see them, but there is no other way and it is not our fault. Where do we
    go? Our houses and properties have been plundered or burned up. There is
    no place to go and take refuge there. We are helpless. We had never
    planned to become beggars." the other women said. A middle aged woman
    came and said, "We experience death every day. I wish we were not alive. I
    wish we died instead of enduring this gradual death. If it were not
    prohibited by our religion, I would commit suicide."

    The children of these refugees were begging or collecting sticks, wood
    and papers just to be able to afford at least a loaf of bread to stay
    alive. Knowledge and education do not have any importance for them. They
    are the children of war. They were born in poverty and misery. Most of
    them are not familiar with peace and comfort.

    There are thousands and thousands of women who have been banned from
    social activities and from working outside their houses. Only a small
    number of women have the right to work outside. They are doctors and the
    Taliban need them for their work. This serious state of affairs has
    pulled women into begging and prostitution. Famine, poverty and starvation
    found throughout Afghanistan. Meat is not available for the majority of
    people. Fruit is rarely accessible. Children do not smile and are not
    cheerful. The dust of war and poverty has covered their nice faces.

    I visited some beggars. When I asked them about their previous life, I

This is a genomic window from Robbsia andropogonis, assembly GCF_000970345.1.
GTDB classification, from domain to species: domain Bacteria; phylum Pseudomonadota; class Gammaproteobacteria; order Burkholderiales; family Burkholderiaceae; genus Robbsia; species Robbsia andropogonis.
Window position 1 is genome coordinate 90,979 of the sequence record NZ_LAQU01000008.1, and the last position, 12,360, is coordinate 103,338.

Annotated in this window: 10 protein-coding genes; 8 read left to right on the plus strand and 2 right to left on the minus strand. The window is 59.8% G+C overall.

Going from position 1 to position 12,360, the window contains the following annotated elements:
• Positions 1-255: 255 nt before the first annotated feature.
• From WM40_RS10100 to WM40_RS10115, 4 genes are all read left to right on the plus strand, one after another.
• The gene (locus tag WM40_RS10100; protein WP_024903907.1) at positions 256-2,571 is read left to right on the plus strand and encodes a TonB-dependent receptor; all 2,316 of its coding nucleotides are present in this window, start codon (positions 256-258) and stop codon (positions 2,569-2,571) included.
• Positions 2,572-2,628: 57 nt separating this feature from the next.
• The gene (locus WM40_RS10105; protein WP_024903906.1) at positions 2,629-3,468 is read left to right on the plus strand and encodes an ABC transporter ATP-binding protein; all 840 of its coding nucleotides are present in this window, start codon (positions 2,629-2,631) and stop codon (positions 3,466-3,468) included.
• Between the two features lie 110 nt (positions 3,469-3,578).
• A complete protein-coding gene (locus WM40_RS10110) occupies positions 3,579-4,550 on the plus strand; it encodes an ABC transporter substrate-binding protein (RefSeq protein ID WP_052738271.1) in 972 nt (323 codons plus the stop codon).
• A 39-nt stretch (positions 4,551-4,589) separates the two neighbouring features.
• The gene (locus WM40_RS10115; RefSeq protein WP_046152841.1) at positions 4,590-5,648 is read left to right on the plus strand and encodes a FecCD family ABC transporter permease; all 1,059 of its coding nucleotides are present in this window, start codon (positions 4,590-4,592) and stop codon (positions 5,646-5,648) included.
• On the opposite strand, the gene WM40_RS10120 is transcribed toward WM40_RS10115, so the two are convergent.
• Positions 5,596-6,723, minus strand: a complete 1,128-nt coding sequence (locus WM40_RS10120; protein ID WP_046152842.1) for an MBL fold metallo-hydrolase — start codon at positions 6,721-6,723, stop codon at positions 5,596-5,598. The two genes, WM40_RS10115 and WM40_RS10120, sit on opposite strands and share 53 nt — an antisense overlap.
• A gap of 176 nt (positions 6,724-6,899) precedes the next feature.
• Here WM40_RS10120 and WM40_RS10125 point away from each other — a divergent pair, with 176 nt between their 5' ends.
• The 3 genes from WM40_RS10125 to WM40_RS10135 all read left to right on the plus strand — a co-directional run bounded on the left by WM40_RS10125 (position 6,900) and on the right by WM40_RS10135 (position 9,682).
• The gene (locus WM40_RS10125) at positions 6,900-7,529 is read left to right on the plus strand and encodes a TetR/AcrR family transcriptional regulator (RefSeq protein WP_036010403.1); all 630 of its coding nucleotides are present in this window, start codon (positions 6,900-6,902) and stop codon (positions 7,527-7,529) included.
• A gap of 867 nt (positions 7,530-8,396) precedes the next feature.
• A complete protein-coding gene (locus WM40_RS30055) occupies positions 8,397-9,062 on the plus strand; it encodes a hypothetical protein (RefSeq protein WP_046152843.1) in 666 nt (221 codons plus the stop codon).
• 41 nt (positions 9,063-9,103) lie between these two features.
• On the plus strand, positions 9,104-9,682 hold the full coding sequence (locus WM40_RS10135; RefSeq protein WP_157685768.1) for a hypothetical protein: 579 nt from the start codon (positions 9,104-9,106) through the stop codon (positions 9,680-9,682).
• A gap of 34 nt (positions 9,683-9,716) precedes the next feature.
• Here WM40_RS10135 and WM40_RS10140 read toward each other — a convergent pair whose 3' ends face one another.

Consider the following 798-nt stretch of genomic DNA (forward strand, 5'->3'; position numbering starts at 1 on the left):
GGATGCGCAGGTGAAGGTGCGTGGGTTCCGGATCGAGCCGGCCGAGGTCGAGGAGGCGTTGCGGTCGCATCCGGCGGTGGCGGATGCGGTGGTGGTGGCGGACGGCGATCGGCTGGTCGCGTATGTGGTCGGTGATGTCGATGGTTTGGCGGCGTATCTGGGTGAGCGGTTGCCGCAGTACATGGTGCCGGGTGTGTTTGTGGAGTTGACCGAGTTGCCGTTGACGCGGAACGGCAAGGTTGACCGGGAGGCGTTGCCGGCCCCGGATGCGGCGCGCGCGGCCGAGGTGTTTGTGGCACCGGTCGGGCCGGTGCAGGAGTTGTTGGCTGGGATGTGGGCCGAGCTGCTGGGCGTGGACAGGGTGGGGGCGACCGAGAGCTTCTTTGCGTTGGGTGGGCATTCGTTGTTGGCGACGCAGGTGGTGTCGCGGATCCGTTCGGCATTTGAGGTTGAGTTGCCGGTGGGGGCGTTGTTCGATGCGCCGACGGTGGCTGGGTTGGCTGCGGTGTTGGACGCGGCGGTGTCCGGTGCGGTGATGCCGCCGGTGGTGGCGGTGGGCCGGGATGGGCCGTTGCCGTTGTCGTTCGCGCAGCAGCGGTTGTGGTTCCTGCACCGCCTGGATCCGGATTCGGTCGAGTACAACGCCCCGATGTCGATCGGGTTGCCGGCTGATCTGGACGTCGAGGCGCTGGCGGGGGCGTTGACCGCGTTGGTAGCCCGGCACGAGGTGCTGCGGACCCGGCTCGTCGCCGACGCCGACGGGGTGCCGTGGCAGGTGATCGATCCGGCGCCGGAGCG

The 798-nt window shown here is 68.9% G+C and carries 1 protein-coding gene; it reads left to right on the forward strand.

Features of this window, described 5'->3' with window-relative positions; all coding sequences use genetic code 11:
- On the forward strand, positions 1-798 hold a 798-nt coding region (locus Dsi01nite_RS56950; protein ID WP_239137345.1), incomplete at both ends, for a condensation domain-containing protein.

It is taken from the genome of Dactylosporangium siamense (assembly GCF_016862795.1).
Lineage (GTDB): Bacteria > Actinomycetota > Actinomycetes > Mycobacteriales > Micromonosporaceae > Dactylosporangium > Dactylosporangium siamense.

found that some of them were teachers and government employees.
    "Fundamentalists killed my husband. Our house and properties have been
    plundered. I have three small children. I was a teacher. If not for my
    children, I would kill myself," a woman who is now a beggar said. Most
    of the shopkeepers and vendors have masters degrees from the university
    or are people with a high level of experience in professional work. I
    talked with a clothing vendor. He said," If I do not do this, I must
    beg, steal or commit suicide. I was a teacher at Kabul University. I
    could not envision this unfair situation. As a teacher of many years,
    it was my dream to train the generation that would build the future of
    our country. Nevertheless, this generation is drowning in starvation,
    poverty and misery. This unfortunate generation is only familiar with
    guns, blood and savagery. They feel death every moment. For them life
    is meaningless. All traitors deserve to be executed publicly."
    When there was fighting between the Taliban and the northern alliances,
    I was in Kabul. The result of that fighting was the displacement of
    thousands of people to other places, especially to Kabul City. I talked
    with some families just arrving from the northern provinces. They said,
    "We left our houses and properties and escaped with only the clothing
    on our bodies." Some of those families were coming with a pot, cow,
    donkey or some other personal property. Some of them were crying because
    they did not know where the rest of their family members were or how
    they were doing.. . .